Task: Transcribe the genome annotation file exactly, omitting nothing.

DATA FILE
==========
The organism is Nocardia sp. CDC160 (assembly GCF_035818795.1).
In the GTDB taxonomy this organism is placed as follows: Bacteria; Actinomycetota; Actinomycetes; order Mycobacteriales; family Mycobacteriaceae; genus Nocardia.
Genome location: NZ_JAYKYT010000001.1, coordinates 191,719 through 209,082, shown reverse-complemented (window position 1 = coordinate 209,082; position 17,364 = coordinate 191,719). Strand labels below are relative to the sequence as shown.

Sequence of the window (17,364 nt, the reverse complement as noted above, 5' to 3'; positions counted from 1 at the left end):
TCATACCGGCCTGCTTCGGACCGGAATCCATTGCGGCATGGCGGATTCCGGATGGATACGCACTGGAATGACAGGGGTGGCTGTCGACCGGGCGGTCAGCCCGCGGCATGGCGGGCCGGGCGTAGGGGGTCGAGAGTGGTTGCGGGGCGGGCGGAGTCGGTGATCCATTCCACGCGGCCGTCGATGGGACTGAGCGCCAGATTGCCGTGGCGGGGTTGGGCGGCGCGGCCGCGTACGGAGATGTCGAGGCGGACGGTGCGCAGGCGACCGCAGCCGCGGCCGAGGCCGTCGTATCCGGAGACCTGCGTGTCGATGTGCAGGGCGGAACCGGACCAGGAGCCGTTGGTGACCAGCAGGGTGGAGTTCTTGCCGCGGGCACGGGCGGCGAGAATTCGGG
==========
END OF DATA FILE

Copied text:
The organism is Nocardia sp. CDC160 (assembly GCF_035818795.1).
In the GTDB taxonomy this organism is placed as follows: Bacteria; Actinomycetota; Actinomycetes; order Mycobacteriales; family Mycobacteriaceae; genus Nocardia.
Genome location: NZ_JAYKYT010000001.1, coordinates 191,719 through 209,082, shown reverse-complemented (window position 1 = coordinate 209,082; position 17,364 = coordinate 191,719). Strand labels below are relative to the sequence as shown.

Sequence of the window (17,364 nt, the reverse complement as noted above, 5' to 3'; positions counted from 1 at the left end):
TCATACCGGCCTGCTTCGGACCGGAATCCATTGCGGCATGGCGGATTCCGGATGGATACGCACTGGAATGACAGGGGTGGCTGTCGACCGGGCGGTCAGCCCGCGGCATGGCGGGCCGGGCGTAGGGGGTCGAGAGTGGTTGCGGGGCGGGCGGAGTCGGTGATCCATTCCACGCGGCCGTCGATGGGACTGAGCGCCAGATTGCCGTGGCGGGGTTGGGCGGCGCGGCCGCGTACGGAGATGTCGAGGCGGACGGTGCGCAGGCGACCGCAGCCGCGGCCGAGGCCGTCGTATCCGGAGACCTGCGTGTCGATGTGCAGGGCGGAACCGGACCAGGAGCCGTTGGTGACCAGCAGGGTGGAGTTCTTGCCGCGGGCACGGGCGGCGAGAATTCGGG